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Attracting ‘Green’ Tourists To Your Garden

Volume 1 Number 1 - April 2004
Sarah Kneebone

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As global awareness of ‘green’ issues, such as sustainability, grows, so do demands by the public for holidays and excursions that adhere to the principles of sustainable development and environmental tourism.  For example, 80% of UK holiday makers say that it is important that their holiday does not damage the environment, 80% of German tourists stated that quality environmental conditions were important in selecting a destination and in the USA domestic and international travellers made 287 million recreation visits to National Park Service sites in 1998 which generated economic benefits for local communities of $14.2 billion and supported almost 300,000 tourist-related jobs (Stevens 2002).

This article examines a range of success factors for the implementation of a sustainable tourism policy within a botanic garden. As we have seen in other articles in this issue, tourists are an important element of visitors for botanic gardens.  The potential for all botanic garden to become visitor destinations is huge.  We welcome your views and thoughts on this and in particular how you see the implementation of sustainable tourism in your garden.  

As global awareness of ‘green’ issues, such as sustainability, grows, so do demands by the public for holidays and excursions that adhere to the principles of sustainable development and environmental tourism.  Consider the following statistics:

  • 80% of UK holiday makers say that it is important that their holiday does not damage the environment (MORI 2000)
  • 80% of German tourists stated that quality environmental conditions were important in selecting a destination
  • In the USA, domestic and international travellers made 287 million recreation visits to National Park Service sites in 1998.  Travel to these areas generated direct and indirect economic impact for local communities of $14.2 billion and supported almost 300,000 tourist-related jobs during 1996 (Stevens 2002)

Botanic gardens are uniquely placed to offer the kind of experiences that more ‘environmentally aware’ visitors desire.  The question is, how can gardens attract them?  For ideas and inspiration take a look at the following table which identifies a range of success factors for the implementation of a sustainable tourism policy, based on research carried out on sustainable tourism in National Parks in the U.K.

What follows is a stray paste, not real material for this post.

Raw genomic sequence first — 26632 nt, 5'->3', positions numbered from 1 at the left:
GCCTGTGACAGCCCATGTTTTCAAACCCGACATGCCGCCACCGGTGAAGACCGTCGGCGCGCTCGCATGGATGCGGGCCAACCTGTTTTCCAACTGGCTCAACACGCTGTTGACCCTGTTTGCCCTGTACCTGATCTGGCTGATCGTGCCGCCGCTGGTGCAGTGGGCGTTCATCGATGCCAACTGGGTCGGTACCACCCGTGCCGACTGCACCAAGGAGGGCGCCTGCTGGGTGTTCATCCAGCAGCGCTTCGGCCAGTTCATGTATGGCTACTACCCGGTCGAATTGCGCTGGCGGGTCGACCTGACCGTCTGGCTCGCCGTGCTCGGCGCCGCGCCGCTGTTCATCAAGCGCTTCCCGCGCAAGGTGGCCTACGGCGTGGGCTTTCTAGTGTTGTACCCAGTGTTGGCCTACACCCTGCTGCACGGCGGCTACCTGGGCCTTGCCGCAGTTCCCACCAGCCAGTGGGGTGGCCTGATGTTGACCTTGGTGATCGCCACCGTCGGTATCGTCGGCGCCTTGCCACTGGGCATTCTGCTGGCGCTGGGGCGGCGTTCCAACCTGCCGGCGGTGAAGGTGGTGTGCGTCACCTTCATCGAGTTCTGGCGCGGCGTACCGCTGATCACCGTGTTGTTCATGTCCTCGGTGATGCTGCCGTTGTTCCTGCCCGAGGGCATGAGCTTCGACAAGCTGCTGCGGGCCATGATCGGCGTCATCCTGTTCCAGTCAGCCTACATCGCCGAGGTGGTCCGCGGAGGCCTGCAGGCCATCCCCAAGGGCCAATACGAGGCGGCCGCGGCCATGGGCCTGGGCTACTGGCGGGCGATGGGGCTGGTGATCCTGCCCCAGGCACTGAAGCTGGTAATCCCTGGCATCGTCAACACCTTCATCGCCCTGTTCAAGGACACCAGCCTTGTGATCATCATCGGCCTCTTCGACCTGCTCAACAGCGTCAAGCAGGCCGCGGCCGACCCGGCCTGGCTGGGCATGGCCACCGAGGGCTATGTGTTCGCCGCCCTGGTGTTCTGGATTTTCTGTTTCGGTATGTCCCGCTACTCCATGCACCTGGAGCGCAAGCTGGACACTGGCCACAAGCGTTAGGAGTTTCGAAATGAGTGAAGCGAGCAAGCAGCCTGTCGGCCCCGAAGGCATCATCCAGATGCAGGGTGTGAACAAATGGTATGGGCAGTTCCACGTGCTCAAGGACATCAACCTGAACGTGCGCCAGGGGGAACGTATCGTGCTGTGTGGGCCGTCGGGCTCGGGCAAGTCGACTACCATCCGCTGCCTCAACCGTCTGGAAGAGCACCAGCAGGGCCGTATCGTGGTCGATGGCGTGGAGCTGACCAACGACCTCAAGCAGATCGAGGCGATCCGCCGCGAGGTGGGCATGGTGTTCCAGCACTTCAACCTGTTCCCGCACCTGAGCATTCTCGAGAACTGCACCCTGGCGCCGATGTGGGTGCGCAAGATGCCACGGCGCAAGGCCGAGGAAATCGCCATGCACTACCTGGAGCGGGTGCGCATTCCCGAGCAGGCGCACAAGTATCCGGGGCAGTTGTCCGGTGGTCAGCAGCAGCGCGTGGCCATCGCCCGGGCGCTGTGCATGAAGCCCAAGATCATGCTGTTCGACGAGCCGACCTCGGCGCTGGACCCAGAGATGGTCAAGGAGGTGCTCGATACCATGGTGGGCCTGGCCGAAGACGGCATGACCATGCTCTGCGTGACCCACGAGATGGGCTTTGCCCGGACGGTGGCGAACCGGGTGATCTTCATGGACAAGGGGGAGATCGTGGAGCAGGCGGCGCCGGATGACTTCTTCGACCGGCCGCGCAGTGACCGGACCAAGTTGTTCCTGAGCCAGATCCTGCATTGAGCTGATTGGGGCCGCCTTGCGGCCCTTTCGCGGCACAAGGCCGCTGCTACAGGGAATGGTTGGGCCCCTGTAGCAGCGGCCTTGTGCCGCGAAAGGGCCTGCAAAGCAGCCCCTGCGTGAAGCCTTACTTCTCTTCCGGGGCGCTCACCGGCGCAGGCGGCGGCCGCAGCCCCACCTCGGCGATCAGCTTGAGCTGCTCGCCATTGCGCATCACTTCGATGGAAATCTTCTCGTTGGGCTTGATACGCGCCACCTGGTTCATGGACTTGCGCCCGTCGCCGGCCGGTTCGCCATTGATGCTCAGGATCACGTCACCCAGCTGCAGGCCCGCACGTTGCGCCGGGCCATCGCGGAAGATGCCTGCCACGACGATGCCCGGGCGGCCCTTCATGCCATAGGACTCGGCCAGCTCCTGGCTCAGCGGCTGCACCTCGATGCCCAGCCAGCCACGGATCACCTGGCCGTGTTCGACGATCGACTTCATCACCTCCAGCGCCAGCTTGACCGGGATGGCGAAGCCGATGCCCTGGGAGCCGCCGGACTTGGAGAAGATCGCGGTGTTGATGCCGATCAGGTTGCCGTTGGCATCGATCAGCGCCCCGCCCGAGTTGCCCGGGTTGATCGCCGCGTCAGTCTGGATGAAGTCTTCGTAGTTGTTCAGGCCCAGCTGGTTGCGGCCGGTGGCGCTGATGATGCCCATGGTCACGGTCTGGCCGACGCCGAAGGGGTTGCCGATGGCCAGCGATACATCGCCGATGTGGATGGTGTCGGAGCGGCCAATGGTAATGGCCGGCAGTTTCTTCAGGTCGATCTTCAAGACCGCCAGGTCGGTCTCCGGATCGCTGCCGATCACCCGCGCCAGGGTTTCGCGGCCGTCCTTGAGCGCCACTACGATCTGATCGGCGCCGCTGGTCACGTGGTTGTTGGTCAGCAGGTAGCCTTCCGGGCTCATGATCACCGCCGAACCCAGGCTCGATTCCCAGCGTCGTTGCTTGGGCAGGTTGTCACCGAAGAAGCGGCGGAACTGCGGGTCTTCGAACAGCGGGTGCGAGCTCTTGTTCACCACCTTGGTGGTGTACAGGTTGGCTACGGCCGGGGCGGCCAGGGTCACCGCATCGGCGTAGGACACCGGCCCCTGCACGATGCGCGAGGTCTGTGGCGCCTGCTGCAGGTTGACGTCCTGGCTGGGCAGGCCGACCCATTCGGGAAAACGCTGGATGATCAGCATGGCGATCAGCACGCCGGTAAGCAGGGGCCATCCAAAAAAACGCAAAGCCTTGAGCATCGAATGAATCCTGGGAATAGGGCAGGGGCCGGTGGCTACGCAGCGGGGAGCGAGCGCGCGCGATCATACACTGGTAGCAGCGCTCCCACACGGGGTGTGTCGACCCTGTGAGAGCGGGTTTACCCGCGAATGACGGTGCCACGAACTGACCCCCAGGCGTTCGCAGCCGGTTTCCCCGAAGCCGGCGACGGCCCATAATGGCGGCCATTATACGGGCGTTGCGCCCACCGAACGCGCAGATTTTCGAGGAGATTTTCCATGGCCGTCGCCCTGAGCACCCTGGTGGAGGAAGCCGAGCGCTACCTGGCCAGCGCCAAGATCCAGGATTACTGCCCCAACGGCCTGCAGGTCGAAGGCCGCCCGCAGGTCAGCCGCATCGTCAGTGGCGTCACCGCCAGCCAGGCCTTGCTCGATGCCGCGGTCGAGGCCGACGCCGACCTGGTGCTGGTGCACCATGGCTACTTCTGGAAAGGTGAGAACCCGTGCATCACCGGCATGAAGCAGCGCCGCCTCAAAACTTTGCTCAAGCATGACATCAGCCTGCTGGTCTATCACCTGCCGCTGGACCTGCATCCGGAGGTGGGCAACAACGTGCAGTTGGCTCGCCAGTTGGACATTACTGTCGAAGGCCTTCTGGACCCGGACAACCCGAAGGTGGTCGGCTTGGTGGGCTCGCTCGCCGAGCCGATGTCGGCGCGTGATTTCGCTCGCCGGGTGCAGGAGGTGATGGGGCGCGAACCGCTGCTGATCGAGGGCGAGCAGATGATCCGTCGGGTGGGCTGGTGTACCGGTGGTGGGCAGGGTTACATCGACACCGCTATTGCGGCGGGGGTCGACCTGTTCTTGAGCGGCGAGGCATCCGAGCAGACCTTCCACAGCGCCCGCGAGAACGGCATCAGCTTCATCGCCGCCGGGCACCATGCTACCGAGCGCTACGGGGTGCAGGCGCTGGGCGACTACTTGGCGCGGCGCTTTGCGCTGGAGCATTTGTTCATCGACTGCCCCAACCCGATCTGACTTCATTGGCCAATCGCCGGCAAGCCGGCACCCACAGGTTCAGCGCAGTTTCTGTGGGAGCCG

Sustainable Tourism in Botanic Gardens – a Checklist

The main elements and related activities which need to be carried out to ensure your garden will embrace the ethics of sustainable tourism are given in the table below.  
 

Elements  AimsActivities 
1. Resource ManagementProtect, maintain and enhance local environmental quality
  • Prepare visitor management plan and vision statement.
  • Take action to protect sensitive sites – both within the garden and at any other projects in the locality with which the gardens is involved.
  • Record visitor numbers and behaviour; how long do they spend in the garden, which areas do they visit, what do they do e.g. interact with guides, or use the gift shop.
  • Monitor sensitive sites within your gardens and externally – are they affected by your visitors? If so, how can you minimise visitor impact?
  • Assess environmental impact of any proposed developments and visitor use, from new toilets to a new access road.
  • Understand relationships between visitors and the resource, how do they regard the gardens, what do they learn from their visit, why do they come?
2. MarketingInfluence scale, nature and type of tourism in response to environmental and local factors